One thing that I thought was worth noting about Mr. Cohen’s testimony was the evidence he provided that Trump had given him a check for $35,000 which appears to have been signed by the president while he was in office on August 1, 2017.
(I have provided a large portion of the content of an article below for those of you who do not have a subscription to the New York Times.)
In one of the most dramatic congressional hearings of recent years, Mr. Cohen, once among President Trump’s most trusted aides and lawyers, pointed the finger at his former boss, accusing him of criminal behavior, dishonesty and racism.
Here are the most important highlights:
Mr. Cohen said that Mr. Trump, after becoming president, told him to lie to the public about hush payments to the pornographic film star Stormy Daniels.
Mr. Cohen presented life in “Trump world” as a Faustian bargain in which he and others sacrificed their integrity for the “intoxicating” whiff of power.
Mr. Cohen acknowledged that he lied under oath to Congress about a Trump Tower project in Moscow, saying he was trying to protect Mr. Trump. “I am not protecting Mr. Trump anymore,” he said.
Republicans are assailing his credibility, noting that he is going to prison in two months for lying to Congress.
Mr. Cohen said he had no evidence of collusion with Russia but did have suspicions.
Mr. Cohen offered a blistering assessment of the president: “He is a racist. He is a con man. And he is a cheat.” And Mr. Cohen provided documents including copies of checks and financial statements. [Read his opening statement.]
Mr. Cohen says Mr. Trump told him to lie about a hush payment.
Mr. Cohen said Mr. Trump asked him to lie to the public about a scheme hatched in the run-up to the 2016 election to make $130,000 in hush money payments to Stormy Daniels, a pornographic film actress who claimed to have had an affair with Mr. Trump.
Mr. Cohen said that Mr. Trump, as a candidate, initiated the hush payment plan and, while president, arranged for 11 checks reimbursing the lawyer “as part of a criminal scheme to violate campaign finance laws,” a crime to which Mr. Cohen has pleaded guilty.
After news reports about the payments in February 2018, Mr. Cohen told lawmakers, the president called him to discuss what the lawyer should say publicly about the scheme. Mr. Trump told him to say that the president “was not knowledgeable of these reimbursements and he wasn’t knowledgeable of” Mr. Cohen’s actions.
Democrats pressed Mr. Cohen on whether Mr. Trump provided false financial information to hide the money paid to Ms. Daniels. Mr. Trump’s annual personal financial disclosure statement in 2017 made no reference to reimbursing Mr. Cohen that year for the hush payment.
But the statement filed by Mr. Trump last year included a footnote indicating a repayment of $100,001 to $250,000 to Mr. Cohen, raising questions about whether the 2017 filing had improperly omitted the debt. While the 2018 statement did not specify the purpose of the payment, it is understood to refer to the hush payment.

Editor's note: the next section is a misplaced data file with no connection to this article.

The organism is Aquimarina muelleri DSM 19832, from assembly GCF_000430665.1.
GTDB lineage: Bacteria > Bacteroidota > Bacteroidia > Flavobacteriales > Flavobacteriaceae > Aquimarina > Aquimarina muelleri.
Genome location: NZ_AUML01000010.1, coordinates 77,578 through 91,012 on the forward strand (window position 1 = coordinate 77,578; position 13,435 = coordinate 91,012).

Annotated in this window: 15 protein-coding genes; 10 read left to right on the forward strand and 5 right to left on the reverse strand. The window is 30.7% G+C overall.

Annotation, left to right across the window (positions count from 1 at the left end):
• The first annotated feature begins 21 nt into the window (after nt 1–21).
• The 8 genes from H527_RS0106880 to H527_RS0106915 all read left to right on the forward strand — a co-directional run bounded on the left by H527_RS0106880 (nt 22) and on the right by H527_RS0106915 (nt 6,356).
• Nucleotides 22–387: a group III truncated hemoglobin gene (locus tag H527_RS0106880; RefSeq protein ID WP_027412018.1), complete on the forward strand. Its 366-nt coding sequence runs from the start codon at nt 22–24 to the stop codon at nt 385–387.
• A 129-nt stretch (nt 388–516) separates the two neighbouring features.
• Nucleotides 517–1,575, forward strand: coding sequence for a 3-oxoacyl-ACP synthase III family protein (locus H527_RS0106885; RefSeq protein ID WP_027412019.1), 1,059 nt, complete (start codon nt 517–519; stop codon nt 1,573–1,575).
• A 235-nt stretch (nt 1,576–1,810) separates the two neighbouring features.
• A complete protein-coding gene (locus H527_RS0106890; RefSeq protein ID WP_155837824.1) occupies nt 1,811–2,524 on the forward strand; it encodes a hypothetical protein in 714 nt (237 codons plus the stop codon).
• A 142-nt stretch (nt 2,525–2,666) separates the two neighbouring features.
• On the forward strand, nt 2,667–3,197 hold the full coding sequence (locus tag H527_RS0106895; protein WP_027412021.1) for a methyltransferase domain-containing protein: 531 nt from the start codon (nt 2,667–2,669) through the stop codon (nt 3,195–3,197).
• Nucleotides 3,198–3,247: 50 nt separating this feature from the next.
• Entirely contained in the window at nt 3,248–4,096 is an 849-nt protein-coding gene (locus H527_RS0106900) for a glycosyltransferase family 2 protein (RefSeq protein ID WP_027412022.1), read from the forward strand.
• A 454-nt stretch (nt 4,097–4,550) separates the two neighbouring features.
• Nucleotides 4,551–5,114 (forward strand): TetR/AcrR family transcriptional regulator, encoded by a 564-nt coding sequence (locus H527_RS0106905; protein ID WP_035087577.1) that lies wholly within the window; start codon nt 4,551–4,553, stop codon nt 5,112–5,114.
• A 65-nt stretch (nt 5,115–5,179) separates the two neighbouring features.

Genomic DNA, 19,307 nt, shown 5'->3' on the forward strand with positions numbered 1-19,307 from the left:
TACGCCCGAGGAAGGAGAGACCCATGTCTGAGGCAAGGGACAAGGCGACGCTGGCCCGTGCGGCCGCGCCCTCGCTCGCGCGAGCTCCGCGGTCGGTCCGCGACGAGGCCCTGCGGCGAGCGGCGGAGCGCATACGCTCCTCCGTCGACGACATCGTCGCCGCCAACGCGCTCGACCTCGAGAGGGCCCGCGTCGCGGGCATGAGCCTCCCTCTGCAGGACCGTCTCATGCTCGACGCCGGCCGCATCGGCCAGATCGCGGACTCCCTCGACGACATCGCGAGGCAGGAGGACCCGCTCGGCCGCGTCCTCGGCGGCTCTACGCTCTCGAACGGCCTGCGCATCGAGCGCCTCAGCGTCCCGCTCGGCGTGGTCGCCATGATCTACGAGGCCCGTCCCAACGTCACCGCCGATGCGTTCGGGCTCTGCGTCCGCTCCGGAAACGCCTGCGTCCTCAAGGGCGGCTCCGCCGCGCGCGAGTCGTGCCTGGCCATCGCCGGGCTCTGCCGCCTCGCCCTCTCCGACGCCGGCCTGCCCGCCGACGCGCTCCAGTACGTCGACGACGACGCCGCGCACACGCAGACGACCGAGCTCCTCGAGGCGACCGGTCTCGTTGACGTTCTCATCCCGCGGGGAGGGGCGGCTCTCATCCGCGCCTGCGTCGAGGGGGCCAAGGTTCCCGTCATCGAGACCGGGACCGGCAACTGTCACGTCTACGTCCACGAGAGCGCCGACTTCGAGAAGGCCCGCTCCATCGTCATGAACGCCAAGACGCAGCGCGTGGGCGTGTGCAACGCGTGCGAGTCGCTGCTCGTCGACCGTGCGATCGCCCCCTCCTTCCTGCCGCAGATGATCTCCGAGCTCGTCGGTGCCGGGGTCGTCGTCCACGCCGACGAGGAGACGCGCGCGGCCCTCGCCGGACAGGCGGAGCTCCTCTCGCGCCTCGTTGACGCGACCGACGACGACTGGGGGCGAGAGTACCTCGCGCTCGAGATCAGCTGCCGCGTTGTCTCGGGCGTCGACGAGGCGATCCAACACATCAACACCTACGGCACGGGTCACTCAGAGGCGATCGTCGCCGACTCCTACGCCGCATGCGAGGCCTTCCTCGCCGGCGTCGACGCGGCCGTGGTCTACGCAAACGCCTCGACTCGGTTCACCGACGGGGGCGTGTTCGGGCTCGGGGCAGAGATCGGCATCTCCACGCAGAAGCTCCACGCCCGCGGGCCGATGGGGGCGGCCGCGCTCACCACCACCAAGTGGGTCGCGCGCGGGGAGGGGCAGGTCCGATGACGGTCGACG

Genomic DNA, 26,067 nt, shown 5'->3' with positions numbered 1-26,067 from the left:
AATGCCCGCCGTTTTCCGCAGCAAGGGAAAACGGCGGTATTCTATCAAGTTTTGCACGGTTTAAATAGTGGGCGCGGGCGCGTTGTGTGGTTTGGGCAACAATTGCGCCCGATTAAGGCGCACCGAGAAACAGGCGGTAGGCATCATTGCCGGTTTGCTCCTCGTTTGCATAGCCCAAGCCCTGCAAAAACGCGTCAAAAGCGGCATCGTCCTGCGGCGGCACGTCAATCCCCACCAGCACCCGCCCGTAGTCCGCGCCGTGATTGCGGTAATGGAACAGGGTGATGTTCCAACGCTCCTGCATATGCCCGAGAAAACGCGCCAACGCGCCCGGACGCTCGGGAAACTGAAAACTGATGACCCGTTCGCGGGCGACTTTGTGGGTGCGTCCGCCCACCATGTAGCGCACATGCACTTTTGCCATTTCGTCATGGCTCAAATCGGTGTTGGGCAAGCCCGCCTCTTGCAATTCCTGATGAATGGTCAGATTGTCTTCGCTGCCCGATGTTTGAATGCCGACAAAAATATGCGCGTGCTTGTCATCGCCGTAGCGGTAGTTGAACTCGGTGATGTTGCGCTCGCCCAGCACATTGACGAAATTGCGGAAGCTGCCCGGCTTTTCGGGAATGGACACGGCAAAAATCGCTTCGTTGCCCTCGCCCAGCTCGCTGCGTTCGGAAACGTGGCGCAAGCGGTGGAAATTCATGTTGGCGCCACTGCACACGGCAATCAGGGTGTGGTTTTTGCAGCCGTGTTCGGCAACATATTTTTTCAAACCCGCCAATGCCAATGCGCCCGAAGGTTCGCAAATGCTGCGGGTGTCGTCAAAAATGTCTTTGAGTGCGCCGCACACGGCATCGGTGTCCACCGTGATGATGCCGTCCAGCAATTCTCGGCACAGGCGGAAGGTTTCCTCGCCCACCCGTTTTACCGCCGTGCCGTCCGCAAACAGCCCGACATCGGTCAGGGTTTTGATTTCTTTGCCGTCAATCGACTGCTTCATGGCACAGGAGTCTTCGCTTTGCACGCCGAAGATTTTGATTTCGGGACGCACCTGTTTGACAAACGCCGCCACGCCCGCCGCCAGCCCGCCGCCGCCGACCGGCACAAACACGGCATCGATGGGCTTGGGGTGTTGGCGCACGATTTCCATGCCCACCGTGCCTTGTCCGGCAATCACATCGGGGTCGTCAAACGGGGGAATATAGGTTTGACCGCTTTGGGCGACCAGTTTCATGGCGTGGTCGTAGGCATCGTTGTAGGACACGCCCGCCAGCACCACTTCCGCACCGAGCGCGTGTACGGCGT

“Why do you think the president did not provide the accurate information in his 2017 financial disclosure form?” Representative Carolyn B. Maloney, Democrat of New York, asked Mr. Cohen on Wednesday. “What was he trying to hide?
Mr. Cohen said the goal of the payment was to prevent Ms. Daniels from telling her story. “That would have embarrassed the president and it would have interfered with the election,” he said.
For Mr. Cohen, life in ‘Trump world’ was in service of one man’s ambitions.
Mr. Cohen described his 10 years working for Mr. Trump as a trip into a world of deceit in which the lawyer ignored his own conscience in order to get close to a magnetic person of power.
“Sitting here today, it seems unbelievable that I was so mesmerized by Donald Trump that I was willing to do things for him that I knew were absolutely wrong,” Mr. Cohen said. When he met Mr. Trump, he knew him as “a real estate giant” and icon. “Being around Mr. Trump was intoxicating,” he said.
In private business, Mr. Cohen said he rationalized Mr. Trump’s dishonesty as “trivial” but as president, he said, “I consider it significant and dangerous.”
Having pleaded guilty to a series of crimes, Mr. Cohen said he had recognized that he sacrificed his own ethics and was seeking redemption for his own misdeeds.
“The more people who follow Mr. Trump as I did blindly are going to suffer the same consequences that I’m suffering,” he said. “I lost it all.”
Mr. Trump ‘lied about’ the Moscow project during the campaign.
Representative Elijah E. Cummings of Maryland, the committee’s chairman, released a memo laying out the hearing’s scope last week. Conspicuously absent: Russia and its election interference campaign.